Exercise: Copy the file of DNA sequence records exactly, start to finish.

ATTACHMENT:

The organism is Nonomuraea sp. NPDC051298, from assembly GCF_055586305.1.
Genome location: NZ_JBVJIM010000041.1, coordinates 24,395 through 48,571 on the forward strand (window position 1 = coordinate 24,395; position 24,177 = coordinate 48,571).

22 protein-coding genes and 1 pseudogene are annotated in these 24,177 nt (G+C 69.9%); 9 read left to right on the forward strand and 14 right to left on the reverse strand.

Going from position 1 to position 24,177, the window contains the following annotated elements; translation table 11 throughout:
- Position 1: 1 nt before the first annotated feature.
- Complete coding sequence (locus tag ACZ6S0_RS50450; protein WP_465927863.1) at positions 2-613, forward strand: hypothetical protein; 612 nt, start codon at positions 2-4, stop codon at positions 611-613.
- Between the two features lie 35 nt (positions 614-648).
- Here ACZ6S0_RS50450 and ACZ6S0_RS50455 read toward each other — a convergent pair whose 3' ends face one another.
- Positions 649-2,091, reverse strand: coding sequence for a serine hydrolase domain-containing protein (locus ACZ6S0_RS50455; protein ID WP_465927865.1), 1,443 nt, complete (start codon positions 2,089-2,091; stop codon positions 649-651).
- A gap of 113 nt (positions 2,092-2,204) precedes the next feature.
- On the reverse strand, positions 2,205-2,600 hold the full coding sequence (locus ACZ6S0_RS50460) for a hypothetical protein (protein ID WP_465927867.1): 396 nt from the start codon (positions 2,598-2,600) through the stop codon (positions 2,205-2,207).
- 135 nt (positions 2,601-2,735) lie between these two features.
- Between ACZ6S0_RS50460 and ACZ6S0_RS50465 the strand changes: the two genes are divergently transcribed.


The organism is Nonomuraea sp. NPDC051298, from assembly GCF_055586305.1.
Genome location: NZ_JBVJIM010000041.1, coordinates 24,395 through 48,571 on the forward strand (window position 1 = coordinate 24,395; position 24,177 = coordinate 48,571).

22 protein-coding genes and 1 pseudogene are annotated in these 24,177 nt (G+C 69.9%); 9 read left to right on the forward strand and 14 right to left on the reverse strand.

Going from position 1 to position 24,177, the window contains the following annotated elements; translation table 11 throughout:
- Position 1: 1 nt before the first annotated feature.
- Complete coding sequence (locus tag ACZ6S0_RS50450; protein WP_465927863.1) at positions 2-613, forward strand: hypothetical protein; 612 nt, start codon at positions 2-4, stop codon at positions 611-613.
- Between the two features lie 35 nt (positions 614-648).
- Here ACZ6S0_RS50450 and ACZ6S0_RS50455 read toward each other — a convergent pair whose 3' ends face one another.
- Positions 649-2,091, reverse strand: coding sequence for a serine hydrolase domain-containing protein (locus ACZ6S0_RS50455; protein ID WP_465927865.1), 1,443 nt, complete (start codon positions 2,089-2,091; stop codon positions 649-651).
- A gap of 113 nt (positions 2,092-2,204) precedes the next feature.
- On the reverse strand, positions 2,205-2,600 hold the full coding sequence (locus ACZ6S0_RS50460) for a hypothetical protein (protein ID WP_465927867.1): 396 nt from the start codon (positions 2,598-2,600) through the stop codon (positions 2,205-2,207).
- 135 nt (positions 2,601-2,735) lie between these two features.
- Between ACZ6S0_RS50460 and ACZ6S0_RS50465 the strand changes: the two genes are divergently transcribed.